Directed by: Neil Kinsella
Starring: Vincent Spano, Alexandra Paul, Jay Pickett, Luke Eberl, Robert Pine
Let’s see, how should I put this? Oh, right: Landslide, re-titled Buried Alive when released on dvd in the U.S., is a snooze-inducing crapfest to make you long for the straightforward, unapologetic so-dumb-it’s-funny badness of a film like 2012: Supernova.
Directed by: Val Guest
Starring: Edward Judd, Leo McKern, Janet Munro, Michael Goodliffe
Admit it: Deep inside you’ve always wondered what His Girl Friday would be like if it had been a disaster movie. Well, here’s your chance to find out. The Day the Earth Caught Fire is largely set in a newsroom, and features lots of quick-fire witty banter between our hero and his love interest. Plus it has the cyclones that Hawks’ classic sadly lacked.
Directed by: Mikael Salomon
Starring: Christian Slater, Morgan Freeman, Minnie Driver, Randy Quaid, Ed Asner, Richard Dysart, Betty White
One could argue that Hard Rain shouldn’t be called a disaster movie because, plotwise, the disaster is incidental to the heist thriller. But since there is barely a scene in the entire movie where the pouring rain and the flooding of the town don’t play an integral part, I think it deserves to be included in the genre.
Directed by: Dick Lowry
Starring: Thomas Gibson, Nancy McKeon, Chandra West, Brian Dennehy, Randy Quaid, Dianne Wiest, Ari Cohen, Nancy Anne Sakovich
The two-part miniseries Category 6: Day of Destruction was a big success for CBS at its original airing in 2004; the first part attracted about 19 million viewers, 17 million of whom tuned in for the second part. Sadly, a decent lineup of well-known actors can’t hide that this is a weak hodge-podge of genre clichés, cloying sentimentality and really terrible dialogue. When the show goes on for three hours (four if you add commercials) you have time to notice such things.
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Directed by: Ronald Neame
Starring: Sean Connery, Natalie Wood, Karl Malden, Martin, Landau, Brian Keith, Henry Fonda, Richard Dysart
And speaking of the recently deceased Ronald Neame, let’s take a look at his other disaster movie, made seven years after the eminently entertaining The Poseidon Adventure. Sadly, Meteor is an inferior film in every respect.
Directed by: George Fenady
Starring: Dennis Cole, Susan Sullivan, Leslie Nielsen, Ray Milland, Sheila Larken, James Olson
I’m getting my Irwin Allen chronology all messed up here. I know I should probably review his disaster movies in the order they were made, but I’m just not organized enough. So, I happened to watch Cave In!, which is basically his last disaster flick (acting only as producer here) . It was shot in 1979 (same year as Beyond The Poseidon Adventure), but sat on a shelf for four years before finally airing on television.
Directed by: Rob Cohen
Starring: Sylvester Stallone, Amy Brennerman, Viggo Mortensen, Dan Hedaya, Jay O. Sanders, Karen Young, Vanessa Bell Calloway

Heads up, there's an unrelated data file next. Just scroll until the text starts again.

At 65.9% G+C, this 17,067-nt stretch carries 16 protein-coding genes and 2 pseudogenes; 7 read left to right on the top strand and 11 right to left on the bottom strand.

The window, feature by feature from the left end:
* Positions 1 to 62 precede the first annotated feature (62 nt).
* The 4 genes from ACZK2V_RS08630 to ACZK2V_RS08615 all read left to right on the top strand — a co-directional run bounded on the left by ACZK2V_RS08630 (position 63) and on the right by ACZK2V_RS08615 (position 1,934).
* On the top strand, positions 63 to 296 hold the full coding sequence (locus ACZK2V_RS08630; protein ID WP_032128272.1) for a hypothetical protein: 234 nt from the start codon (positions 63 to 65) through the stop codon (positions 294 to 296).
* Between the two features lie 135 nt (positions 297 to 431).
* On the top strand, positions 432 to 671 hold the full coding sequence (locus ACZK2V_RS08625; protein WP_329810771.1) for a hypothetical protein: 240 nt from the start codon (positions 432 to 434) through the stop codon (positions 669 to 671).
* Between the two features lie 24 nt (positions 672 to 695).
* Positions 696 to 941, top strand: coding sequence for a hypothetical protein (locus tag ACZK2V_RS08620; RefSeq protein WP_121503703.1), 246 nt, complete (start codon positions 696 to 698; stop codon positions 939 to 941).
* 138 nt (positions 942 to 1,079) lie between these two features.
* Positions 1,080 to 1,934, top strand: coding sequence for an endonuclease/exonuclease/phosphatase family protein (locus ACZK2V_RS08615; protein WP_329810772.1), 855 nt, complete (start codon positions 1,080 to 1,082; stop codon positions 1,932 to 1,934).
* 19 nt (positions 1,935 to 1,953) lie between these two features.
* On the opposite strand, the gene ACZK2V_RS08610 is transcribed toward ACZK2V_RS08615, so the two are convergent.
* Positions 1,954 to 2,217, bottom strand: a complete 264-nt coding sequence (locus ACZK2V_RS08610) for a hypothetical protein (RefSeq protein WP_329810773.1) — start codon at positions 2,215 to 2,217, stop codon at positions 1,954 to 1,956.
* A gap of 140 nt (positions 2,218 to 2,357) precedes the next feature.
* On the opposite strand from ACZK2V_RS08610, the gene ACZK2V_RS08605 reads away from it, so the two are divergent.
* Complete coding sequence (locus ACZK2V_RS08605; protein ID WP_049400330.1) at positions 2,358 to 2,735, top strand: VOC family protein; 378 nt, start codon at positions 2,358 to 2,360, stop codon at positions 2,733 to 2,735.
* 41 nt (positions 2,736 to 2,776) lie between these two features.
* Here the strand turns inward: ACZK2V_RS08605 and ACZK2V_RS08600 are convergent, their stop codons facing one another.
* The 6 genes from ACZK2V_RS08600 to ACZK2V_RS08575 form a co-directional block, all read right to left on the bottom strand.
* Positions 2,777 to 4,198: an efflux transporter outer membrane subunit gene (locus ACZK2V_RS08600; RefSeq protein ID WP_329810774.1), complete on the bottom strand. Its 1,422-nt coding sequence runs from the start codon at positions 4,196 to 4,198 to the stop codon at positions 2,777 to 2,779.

I’d be lying if I said I was a fan of director Rob Cohen. There are certainly less talented people out there, but films like xXx, The Fast and the Furious or The Mummy: Tomb of the Dragon Emperor don’t really do it for me. However, when Rob ventured into classic disaster movie territory in 1996, the result was actually quite entertaining. Clichéd, clumsily written, packed with annoying characters and in parts pretty ridiculous – but entertaining.
Directed by: Robert Wise
Starring: George C Scott, Anne Bancroft, William Atherton, Richard Dysart, Burgess Meredith, Charles Durning
So, how do you make a disaster movie about a disaster that is over and done with in about 30 seconds? At least James Cameron had the advantage that the sinking of the Titanic took a couple of hours, but The Hindenburg went from proud symbol of Nazi Germany to a heap of ashes in a flash. How do you turn that into a two-hour film? Well, bring on the conspiracy theories, and pad the running time with musical interludes. This is a sedate film that looks better than it is.
Directed by: Ernie Barbarash
Starring: Bill Campbell, Marla Sokoloff, Jason Alexander, Stacy Keach, Michael Rooker, Mimi Michaels, Ernie Hudson
Is it a good idea to put comedy actors in leading roles in what is meant to be a suspenseful drama? I guess it depends on how you handle it. Certainly, comedic actors can do great dramatic work, but there’s also the risk/chance that their presence will signal a humorous slant to the story, whether intended or not. I’m afraid that introducing Christopher Lloyd and Jason Alexander as brilliant scientists during the opening minutes of NBC’s two-parter Meteor doesn’t really add to the credibility of the plot.
Directed by: William Petersen
Starring: George Clooney, Mark Wahlberg, John C Reilly, Diane Lane, William Fichtner, Mary Elizabeth Mastrantonio, John Hawkes
Director William Petersen seems to be particularly drawn to waterlogged storytelling. No less than three of his most well-known films are set at sea: his classic submarine movie Das Boot, the Poseidon remake from 2006, and of course this one, 2000’s The Perfect Storm. So strap yourself in for some hot and heavy fishing action with captain Clooney at the wheel.
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